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Interface vs Base class
Interface vs Abstract Class (general OO)
Abstract class vs Interface in Java

So I am learning about interfaces and abstract classes in my programming course. The two topics seem very similar. I understand that they both are related to inheritance, but what is the difference between the two?

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marked as duplicate by Nambari, PermGenError, assylias, Jason Heine, Bertrand Marron Nov 8 '12 at 22:32

This question has been asked before and already has an answer. If those answers do not fully address your question, please ask a new question.

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start from here http://stackoverflow.com/questions/761194/interface-vs-abstract-class-general-o‌​o –  Jimmy Nov 8 '12 at 22:09

4 Answers 4

up vote 1 down vote accepted

An abstract class may contain code in method bodies, which is not allowed in an interface.

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Oh, thanks a lot! That was actually a lot simpler than I thought. I can't believe I didn't see that. –  user1810678 Nov 8 '12 at 22:21

Interface has the methods that must be defined by the classes that implement it.

Abstract class is similar. However, in an abstract class, it can contain method definitions that the inheriting classes will automatically be able to invoke.

Bottom line: Use an interface if all implementing classes have completely different definitions for methods. Use an abstract class if the inheriting classes share some definitions and have different definitions for some methods.

Example:

public interface Shape {
    public float getArea();
    public void doThings();
}

public class Circle implements Shape{
    public float getArea() {
        return Math.PI * R * R;
    }

    public void doThings() { }
}

public abstract class Quadilateral implements Shape {

    public float getArea() { // defined
    return l * h;
    }

    public abstract void doThings(); // left abstract for inheriting classes
}

public class Rectangle extends Quadilateral {
    public void doThings() {
    // does things
    }
}

public class Parallelogram extends Quadilateral {
    public void doThings() {
    // does things
    }
}
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Abstract classes can have method in them, while interfaces cannot have them.

I usually think of it like this:

  • If you want a class to force other classes to write methods, use an interface.
  • If you want a class to hold a common method for multiple classes, use an abstract class.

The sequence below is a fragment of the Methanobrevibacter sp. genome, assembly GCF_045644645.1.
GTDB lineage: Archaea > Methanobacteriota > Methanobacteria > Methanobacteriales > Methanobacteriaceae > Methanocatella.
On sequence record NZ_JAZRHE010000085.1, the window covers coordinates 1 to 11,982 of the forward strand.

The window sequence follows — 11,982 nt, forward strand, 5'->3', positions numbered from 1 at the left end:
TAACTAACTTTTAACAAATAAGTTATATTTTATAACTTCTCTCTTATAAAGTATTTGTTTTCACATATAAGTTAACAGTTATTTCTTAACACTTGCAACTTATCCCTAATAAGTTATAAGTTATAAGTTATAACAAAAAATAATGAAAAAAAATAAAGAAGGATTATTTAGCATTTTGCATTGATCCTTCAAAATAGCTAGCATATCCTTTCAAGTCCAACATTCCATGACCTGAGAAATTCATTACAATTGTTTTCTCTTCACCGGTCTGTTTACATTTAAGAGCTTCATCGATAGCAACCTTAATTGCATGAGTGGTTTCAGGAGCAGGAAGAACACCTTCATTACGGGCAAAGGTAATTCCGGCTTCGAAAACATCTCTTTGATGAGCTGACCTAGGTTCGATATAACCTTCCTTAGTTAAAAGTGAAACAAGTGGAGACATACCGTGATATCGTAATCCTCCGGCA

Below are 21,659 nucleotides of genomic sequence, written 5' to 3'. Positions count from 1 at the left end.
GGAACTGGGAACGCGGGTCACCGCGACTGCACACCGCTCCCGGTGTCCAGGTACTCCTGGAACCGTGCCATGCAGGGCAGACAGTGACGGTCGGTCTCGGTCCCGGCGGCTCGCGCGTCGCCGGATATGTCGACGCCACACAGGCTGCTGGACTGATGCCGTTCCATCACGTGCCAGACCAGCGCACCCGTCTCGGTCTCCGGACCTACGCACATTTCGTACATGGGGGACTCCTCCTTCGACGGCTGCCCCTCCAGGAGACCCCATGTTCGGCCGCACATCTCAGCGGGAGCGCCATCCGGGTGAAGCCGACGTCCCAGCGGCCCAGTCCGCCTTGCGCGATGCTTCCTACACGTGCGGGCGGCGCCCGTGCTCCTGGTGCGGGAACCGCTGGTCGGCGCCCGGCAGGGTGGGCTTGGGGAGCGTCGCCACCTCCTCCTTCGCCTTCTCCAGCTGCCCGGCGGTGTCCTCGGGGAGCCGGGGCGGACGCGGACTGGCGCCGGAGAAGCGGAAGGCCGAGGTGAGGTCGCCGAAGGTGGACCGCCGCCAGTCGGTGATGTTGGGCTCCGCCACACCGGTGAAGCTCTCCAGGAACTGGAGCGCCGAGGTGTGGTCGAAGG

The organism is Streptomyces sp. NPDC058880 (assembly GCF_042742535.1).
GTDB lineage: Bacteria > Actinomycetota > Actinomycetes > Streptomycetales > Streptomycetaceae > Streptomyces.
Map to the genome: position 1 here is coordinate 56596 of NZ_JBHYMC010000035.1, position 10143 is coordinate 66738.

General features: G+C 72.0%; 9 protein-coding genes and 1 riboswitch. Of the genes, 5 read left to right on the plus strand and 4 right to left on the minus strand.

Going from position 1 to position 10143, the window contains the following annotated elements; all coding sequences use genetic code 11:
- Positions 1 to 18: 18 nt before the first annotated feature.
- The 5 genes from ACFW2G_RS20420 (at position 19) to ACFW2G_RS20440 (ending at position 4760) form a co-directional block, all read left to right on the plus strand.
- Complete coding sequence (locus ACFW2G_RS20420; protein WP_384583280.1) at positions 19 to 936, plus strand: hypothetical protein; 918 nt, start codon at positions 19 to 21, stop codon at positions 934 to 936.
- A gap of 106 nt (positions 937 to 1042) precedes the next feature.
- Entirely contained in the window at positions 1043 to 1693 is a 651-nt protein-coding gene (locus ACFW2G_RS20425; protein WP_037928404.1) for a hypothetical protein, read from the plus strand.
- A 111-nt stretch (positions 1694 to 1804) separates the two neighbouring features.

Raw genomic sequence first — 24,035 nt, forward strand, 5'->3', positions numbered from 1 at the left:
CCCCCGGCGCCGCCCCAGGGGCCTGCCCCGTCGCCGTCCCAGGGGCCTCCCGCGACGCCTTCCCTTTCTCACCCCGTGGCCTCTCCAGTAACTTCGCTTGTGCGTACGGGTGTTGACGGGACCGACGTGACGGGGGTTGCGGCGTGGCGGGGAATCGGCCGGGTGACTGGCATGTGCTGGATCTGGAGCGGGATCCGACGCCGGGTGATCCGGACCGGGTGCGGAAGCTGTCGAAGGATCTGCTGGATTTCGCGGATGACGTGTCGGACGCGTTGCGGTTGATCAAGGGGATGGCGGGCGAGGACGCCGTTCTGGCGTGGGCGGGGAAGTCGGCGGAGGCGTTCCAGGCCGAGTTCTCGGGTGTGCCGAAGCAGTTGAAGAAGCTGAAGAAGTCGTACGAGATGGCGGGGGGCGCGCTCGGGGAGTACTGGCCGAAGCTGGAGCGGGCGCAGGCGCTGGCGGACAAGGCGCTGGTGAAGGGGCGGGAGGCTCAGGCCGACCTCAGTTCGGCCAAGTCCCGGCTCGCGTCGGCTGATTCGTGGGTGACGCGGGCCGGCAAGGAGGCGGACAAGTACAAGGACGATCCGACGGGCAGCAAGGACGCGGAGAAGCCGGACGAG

So for example, you might want to make an Animal class. And then have a Dog and Cat class. Both dogs and cats sleep. So you'd want them both to have a sleep method. And they sleep essentially the same way. So you'd want the Animal class to hold the method (since it's the same for Dog and Cat.

public abstract class Animal {
    public void sleep() {
        //make ZZZZ appear in the air or whatever
    }
}

public class Dog extends Animal {
    //This class automatically has the sleep method
}

public class Cat extends Animal {
    //This class automatically has the sleep method
}

On the other hand, say you had a Snake and Shark class. Both snakes and sharks attack, but in different ways (venom vs bitting). So you might have a Attacker interface.

public interface Attacker {
    //We HAVE to have this here
    public void attack(); //Note - we didn't write the method here, just declared
}

public Snake implements Attacker {
    //We HAVE to have this here
    public void attack() {
        //inject venom
    }
}

public Shark implements Attacker {
    public void attack() {
        //rip apart
    }
}

Note that abstract classes can also have non-defined methods (like an interface). So you could have public void makeMeanSound(); in Animal and then have the Dog growl and the Cat hiss. The main difference is that abstract classes can write actual methods.

Interface - force methods to be written (i.e. force Snake and Shark to have the attack() method).

Abstract class - provide common methods to subclasses.

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There are two main differences.

  1. Interfaces cannot contain any implementation. An interface is just a list of abstract methods, and all classes implementing that interface must implement all of those methods. An abstract class, on the other hand, can include implementations for some methods, which will then be usable by sub-classes.
  2. A class can only have one superclass, abstract or otherwise, but a class can implement any number of interfaces.
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